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This will be news to the denizens of Donegal, Cavan and Monaghan...;-)

Ports and Airports are by far the easiest to police although you could have spot checks for commercial vehicles at the land border as well, I suppose, but that would be extremely sensitive politically.

Customs law already requires goods in transit to have certificates of origin specifying where they are primarily manufactured and determining which duties (if any) are applicable.  Goods leaving Republic of Ireland air/sea ports for EU destinations would then have to have certs specifying their origin in the Republic (and that they are therefore not goods-in-transit from the UK via N. Ireland). UK authorities might require similar controls at Irish Ports if goods are destined for UK and might therefore attract import tariffs.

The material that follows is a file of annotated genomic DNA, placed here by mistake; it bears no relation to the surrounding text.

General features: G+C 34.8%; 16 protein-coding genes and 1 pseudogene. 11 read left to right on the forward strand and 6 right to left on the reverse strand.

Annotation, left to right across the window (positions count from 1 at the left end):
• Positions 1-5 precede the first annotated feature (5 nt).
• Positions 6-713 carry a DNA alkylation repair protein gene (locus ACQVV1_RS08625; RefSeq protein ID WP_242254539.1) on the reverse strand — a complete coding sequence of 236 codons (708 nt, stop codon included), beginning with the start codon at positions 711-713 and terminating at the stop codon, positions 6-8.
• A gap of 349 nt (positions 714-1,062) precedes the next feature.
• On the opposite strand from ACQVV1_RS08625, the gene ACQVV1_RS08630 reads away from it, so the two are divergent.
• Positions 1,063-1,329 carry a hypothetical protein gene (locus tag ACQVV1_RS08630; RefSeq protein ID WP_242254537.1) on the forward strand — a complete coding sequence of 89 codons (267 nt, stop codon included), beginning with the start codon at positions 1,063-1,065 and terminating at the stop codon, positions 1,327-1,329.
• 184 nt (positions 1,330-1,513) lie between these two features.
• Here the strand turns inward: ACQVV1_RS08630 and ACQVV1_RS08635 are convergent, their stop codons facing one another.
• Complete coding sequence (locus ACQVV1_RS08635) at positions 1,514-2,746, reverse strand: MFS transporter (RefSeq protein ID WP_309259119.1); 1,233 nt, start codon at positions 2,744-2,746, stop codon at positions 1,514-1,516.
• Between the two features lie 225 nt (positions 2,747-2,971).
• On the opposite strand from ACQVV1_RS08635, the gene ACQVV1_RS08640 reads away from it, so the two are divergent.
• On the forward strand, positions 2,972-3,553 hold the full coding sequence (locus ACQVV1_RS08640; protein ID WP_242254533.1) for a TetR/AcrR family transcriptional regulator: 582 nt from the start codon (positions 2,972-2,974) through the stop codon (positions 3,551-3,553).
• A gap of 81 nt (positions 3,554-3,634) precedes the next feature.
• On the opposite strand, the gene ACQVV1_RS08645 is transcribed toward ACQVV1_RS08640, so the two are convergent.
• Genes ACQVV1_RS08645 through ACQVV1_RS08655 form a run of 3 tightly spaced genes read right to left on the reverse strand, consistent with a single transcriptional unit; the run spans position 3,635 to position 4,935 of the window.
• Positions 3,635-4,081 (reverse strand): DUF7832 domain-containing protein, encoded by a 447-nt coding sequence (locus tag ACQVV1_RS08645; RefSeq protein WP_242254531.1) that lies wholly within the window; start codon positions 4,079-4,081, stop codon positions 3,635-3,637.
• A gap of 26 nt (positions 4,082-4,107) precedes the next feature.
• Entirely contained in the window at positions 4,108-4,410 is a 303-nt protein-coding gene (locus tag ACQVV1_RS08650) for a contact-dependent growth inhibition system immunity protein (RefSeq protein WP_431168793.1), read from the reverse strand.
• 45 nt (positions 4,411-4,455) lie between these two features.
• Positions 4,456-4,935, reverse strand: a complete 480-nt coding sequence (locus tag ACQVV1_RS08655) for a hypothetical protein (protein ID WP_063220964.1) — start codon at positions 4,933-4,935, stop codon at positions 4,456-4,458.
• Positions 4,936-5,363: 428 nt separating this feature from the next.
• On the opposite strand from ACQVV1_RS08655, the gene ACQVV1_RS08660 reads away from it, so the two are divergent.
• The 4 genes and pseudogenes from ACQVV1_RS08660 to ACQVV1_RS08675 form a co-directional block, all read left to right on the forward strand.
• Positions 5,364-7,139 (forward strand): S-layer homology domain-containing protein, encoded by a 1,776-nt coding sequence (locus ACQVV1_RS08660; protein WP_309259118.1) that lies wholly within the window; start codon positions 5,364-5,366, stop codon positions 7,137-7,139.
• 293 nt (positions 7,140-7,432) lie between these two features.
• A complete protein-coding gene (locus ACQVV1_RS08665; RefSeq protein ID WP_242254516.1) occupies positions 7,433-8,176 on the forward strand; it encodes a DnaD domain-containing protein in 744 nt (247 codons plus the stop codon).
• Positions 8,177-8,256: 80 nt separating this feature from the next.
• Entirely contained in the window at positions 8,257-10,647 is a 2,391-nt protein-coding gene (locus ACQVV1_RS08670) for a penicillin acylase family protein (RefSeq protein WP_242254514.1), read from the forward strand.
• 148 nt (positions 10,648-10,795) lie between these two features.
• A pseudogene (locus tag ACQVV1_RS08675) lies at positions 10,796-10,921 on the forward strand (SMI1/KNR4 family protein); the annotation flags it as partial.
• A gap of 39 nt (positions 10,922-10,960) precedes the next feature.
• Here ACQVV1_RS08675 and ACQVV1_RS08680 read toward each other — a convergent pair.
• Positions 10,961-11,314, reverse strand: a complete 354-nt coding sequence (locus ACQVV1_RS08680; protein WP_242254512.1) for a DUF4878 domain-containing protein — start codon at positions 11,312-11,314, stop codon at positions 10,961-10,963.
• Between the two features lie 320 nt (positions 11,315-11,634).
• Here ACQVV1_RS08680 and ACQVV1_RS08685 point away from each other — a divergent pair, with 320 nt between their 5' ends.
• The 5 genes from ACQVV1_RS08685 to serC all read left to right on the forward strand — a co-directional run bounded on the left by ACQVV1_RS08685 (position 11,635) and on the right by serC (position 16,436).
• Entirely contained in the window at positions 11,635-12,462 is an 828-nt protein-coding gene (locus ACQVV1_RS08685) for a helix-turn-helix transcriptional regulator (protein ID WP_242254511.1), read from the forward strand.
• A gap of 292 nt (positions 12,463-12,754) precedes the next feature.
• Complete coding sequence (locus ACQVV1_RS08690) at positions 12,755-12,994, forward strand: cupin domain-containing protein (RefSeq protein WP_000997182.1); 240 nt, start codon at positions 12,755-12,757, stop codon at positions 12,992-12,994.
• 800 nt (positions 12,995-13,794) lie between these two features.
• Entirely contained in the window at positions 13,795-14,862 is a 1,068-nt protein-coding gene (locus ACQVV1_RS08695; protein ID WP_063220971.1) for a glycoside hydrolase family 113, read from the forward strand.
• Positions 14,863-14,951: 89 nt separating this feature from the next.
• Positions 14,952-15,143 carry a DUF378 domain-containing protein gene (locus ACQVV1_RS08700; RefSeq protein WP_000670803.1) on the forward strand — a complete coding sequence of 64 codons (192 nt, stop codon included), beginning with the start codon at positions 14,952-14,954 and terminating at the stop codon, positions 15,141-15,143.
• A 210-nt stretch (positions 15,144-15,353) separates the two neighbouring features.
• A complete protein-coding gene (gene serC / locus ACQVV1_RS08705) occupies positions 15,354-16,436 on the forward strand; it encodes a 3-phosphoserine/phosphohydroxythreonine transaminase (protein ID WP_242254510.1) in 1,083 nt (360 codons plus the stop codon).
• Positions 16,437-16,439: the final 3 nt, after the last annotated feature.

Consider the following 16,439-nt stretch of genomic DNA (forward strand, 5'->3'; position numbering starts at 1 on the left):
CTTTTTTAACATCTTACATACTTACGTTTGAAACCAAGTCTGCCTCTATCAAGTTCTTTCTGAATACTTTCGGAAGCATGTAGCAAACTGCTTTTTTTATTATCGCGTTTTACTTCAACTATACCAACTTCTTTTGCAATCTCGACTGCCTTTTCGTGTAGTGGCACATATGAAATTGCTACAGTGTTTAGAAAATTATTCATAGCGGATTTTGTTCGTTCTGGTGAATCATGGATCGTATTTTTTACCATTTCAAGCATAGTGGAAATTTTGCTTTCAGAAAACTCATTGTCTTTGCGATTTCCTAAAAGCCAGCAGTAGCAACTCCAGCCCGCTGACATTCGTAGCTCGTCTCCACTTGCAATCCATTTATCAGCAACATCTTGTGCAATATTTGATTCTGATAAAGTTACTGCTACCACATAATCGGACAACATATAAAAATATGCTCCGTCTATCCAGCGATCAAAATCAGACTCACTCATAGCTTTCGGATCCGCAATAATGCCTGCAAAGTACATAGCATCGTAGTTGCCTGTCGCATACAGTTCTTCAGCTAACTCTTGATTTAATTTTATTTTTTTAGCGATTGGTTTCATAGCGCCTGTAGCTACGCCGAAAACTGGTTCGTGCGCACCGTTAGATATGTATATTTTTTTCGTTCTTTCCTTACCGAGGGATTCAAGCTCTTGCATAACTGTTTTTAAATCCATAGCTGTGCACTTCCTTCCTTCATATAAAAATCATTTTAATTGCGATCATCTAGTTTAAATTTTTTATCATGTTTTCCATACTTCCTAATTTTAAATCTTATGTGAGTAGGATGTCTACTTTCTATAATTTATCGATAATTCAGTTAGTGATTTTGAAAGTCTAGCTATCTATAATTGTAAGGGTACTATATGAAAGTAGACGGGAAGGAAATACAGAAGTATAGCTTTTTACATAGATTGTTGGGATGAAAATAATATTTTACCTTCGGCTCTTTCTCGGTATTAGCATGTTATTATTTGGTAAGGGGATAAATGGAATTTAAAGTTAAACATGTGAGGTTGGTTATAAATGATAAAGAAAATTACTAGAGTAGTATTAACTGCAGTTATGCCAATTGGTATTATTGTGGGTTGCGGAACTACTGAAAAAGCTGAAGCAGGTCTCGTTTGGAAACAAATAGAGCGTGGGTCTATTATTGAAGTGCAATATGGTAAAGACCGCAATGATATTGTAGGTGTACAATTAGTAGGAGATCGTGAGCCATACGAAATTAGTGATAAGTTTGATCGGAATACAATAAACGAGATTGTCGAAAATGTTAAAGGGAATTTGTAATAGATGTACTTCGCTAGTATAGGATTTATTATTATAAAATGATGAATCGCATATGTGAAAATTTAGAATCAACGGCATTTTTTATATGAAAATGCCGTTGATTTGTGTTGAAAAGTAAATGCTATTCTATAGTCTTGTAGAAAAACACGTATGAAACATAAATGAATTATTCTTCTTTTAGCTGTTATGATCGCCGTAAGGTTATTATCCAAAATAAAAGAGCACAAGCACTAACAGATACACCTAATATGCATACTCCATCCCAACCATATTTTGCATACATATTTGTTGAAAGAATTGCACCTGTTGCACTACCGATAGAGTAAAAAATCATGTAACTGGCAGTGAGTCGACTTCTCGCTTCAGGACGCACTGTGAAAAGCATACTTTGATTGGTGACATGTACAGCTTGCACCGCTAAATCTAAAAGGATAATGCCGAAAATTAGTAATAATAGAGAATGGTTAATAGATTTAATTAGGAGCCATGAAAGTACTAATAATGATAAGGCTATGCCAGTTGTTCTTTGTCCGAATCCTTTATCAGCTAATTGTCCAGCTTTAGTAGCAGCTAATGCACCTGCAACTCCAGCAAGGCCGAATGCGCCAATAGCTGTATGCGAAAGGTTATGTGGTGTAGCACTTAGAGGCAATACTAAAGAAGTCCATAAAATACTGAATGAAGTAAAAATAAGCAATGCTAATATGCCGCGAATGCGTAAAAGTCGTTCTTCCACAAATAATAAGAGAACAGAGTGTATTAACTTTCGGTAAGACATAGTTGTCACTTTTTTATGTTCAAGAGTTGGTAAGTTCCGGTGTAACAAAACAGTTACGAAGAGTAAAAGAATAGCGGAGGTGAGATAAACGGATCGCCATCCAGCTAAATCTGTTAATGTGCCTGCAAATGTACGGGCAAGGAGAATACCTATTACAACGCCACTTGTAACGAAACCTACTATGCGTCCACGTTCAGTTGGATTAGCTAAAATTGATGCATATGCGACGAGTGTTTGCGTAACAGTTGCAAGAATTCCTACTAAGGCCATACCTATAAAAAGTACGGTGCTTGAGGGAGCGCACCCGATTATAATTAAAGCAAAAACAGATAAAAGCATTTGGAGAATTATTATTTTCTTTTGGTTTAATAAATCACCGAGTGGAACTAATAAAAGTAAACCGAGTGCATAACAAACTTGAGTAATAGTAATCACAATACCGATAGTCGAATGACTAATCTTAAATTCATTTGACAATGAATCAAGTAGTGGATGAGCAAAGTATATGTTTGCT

A system of online barcoded import/export pre-clearance documents specifying goods, tariffs paid, transporting vehicle no. plate etc. could enable a customs checkpoint not dissimilar to a road toll booth where all the driver has to do is scan the export/import document and go on their way.

Nobody likes road toll booths, but at least they can be very efficient and wouldn't mark out the border as being especially different.  Private cars would be exempt - unless they are actually paying a road toll - and so small scale local smuggling would be possible but curtailed with occasional spot checks, as at present at most international borders.

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by Frank Schnittger (mail Frankschnittger at hot male dotty communists) on Fri Jun 16th, 2017 at 08:53:57 AM EST
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